The Division of Public Health Research is the most recent addition to the research structure of the Department of Emergency Medicine.
This formal designation was made in response to the increasing interest of departmental faculty in the investigation of emergency medicine’s potential role in shaping the health of populations rather than simply responding to the acute disease states of individual patients.
The notion of our specialty assuming a mission of public health intervention remains novel and controversial. However, the University of Cincinnati Department of Emergency Medicine is leading our specialty into the future in this new focus area in a manner reminiscent of the department’s past research successes.
Those most at-risk for adverse outcomes from preventable illness are assumed to be least likely to interact with the traditional health system.
Unlike outreach programs seeking target populations for intervention in the community, emergency departments passively receive patients in a medical setting where an opportunity for interaction exists.
Emergency departments routinely care for people from every background, socioeconomic group, and health status, and the emergency department is a key component of the health care safety net.
Even for those who can use health insurance to access health care, risky behaviors often bring people to the emergency department in unanticipated situations that may constitute a teachable moment. Patients have been shown to accept preventive services and value counseling during emergency visits.
The emergency department is therefore increasingly recognized as an ideal location for public health programs.
The Society for Academic Emergency Medicine (SAEM) Public Health and Education Task Force has advanced a rationale for expanding prevention services into the emergency setting.
- EDs already perform some prevention services such as tetanus immunizations. It is unclear why other equally effective practices should not also become standard of care.
- EDs are often the only source of prevention services for a highly vulnerable population without other health care access. Simply using the ED correlates with lack of some preventive services.
- Unexpected circumstances leading to ED encounters often constitute a teachable moment, potentially making prevention interventions even more effective than they would be in other settings. Several ED interventions targeted at high-risk populations have been shown to be effective.
- Unmet prevention needs will result in more ED visits of even higher acuity. In one study, 55% of patients with pneumococcal bacteremia had been seen in the ED within the 72 months prior, and almost all met criteria for vaccination at that time. 10% eventually died during their hospitalization.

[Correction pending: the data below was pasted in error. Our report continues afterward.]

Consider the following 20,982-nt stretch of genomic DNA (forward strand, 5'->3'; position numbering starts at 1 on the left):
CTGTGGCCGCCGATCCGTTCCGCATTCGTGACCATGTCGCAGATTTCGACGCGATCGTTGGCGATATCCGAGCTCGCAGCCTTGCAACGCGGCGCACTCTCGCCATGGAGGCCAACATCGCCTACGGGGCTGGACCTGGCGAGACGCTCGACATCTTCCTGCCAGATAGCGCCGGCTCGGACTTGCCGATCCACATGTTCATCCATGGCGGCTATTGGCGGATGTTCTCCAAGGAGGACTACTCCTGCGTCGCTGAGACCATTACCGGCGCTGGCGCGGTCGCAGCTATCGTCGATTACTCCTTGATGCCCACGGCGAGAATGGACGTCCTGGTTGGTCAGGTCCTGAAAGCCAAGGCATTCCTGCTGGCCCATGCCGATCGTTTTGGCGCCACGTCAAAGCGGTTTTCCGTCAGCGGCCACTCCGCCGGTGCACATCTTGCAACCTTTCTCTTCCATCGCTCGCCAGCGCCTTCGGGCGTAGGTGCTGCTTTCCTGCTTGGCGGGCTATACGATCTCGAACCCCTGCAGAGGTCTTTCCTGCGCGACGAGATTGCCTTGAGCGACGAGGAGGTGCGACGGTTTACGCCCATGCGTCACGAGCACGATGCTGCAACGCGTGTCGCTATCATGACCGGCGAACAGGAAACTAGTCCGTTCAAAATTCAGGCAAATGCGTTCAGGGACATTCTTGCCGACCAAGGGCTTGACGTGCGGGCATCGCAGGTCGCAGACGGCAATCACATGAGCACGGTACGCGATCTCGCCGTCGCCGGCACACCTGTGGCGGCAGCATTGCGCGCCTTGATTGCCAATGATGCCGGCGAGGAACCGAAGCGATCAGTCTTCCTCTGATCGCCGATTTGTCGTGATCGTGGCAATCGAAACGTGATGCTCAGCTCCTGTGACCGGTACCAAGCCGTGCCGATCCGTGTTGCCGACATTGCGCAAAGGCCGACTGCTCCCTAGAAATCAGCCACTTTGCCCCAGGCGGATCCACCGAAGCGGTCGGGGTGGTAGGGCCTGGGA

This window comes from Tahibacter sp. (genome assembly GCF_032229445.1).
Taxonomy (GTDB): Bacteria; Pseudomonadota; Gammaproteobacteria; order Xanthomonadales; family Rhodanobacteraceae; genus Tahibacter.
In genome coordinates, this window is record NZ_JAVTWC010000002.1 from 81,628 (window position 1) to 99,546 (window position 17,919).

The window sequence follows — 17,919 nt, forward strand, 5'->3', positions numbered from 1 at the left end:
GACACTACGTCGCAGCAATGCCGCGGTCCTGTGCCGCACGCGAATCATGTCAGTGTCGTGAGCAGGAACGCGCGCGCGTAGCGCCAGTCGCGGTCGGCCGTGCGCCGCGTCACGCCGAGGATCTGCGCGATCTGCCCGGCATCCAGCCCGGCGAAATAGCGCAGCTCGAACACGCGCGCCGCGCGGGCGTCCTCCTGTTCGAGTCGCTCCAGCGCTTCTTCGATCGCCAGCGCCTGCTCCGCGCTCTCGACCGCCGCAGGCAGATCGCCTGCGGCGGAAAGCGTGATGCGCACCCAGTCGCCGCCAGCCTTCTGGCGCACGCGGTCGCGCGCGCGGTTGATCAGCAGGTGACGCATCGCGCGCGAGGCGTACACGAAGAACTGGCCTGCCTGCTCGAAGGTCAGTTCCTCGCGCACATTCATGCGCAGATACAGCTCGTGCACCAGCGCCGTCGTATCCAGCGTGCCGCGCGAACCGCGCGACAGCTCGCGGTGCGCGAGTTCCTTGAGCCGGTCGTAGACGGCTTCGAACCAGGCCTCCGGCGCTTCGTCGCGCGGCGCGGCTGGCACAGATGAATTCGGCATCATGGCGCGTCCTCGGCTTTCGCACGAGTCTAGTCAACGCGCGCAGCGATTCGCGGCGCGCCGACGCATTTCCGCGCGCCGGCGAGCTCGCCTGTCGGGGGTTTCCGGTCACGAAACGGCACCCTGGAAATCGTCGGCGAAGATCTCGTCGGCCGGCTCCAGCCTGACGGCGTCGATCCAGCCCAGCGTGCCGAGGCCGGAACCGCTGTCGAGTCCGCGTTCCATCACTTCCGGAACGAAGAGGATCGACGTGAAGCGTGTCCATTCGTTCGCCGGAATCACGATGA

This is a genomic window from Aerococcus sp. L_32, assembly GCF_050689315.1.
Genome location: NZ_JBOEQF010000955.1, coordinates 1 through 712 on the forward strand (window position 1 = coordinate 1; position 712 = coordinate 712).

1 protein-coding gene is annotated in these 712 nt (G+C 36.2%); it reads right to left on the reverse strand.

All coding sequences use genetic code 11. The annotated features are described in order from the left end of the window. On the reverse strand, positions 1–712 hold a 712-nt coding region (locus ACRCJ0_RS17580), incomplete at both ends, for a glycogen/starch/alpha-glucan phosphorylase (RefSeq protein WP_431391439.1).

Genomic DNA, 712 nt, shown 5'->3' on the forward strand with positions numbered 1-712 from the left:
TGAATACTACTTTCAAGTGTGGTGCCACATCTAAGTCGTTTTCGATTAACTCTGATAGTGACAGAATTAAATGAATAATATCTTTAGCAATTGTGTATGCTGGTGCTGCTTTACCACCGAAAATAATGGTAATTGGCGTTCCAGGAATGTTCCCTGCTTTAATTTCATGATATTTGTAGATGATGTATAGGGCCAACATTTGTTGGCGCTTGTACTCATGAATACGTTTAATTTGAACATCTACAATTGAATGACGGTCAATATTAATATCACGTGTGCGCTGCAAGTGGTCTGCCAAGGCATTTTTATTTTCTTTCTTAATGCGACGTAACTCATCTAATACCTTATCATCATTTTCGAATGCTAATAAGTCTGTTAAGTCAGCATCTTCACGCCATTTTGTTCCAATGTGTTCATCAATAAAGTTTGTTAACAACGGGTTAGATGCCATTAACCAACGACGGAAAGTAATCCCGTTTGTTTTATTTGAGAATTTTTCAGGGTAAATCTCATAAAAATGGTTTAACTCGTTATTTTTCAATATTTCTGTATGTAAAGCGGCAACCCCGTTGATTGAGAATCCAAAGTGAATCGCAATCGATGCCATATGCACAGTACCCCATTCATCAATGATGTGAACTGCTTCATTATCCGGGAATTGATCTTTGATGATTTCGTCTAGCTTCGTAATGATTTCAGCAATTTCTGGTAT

Despite the many improvements in public health that could result from expanding the emergency medicine mission, implementing necessary changes remains controversial. The primary barrier is lack of time and resources.
Paradoxically, but not surprisingly, EDs treating populations most in need of such programs have the fewest resources to do so, and the SAEM task force has affirmed that the desire to expand emergency department-based public health programs should not detract from the primary mission of providing acute medical diagnostic and stabilization services.
Rigorous investigation and dissemination of research findings will be required to 1) engender motivation to overcome obstacles to the inclusion of public health interventions in the emergency medicine mission, and 2) influence allocation of limited national resources in favor of emergency department programs.
In this manner, it is anticipated that sufficiently powerful investigation will in the long-term be sufficient to translate research findings into practice, thereby changing fundamentally both emergency medicine and the national health system.
The ways in which emergency departments might endeavor to influence public health are many. While illness prevention is certainly a primary goal, there are many other issues such as bio-surveillance that have recently garnered national attention.
While no accepted classification scheme exists, broad categories might be constructed.
||Linkage to subsequent care
||Access to care and safety net issues
With the development of the Division of Public Health in the Department of Emergency Medicine, it became important to recognize the public health implications of other departmental research efforts.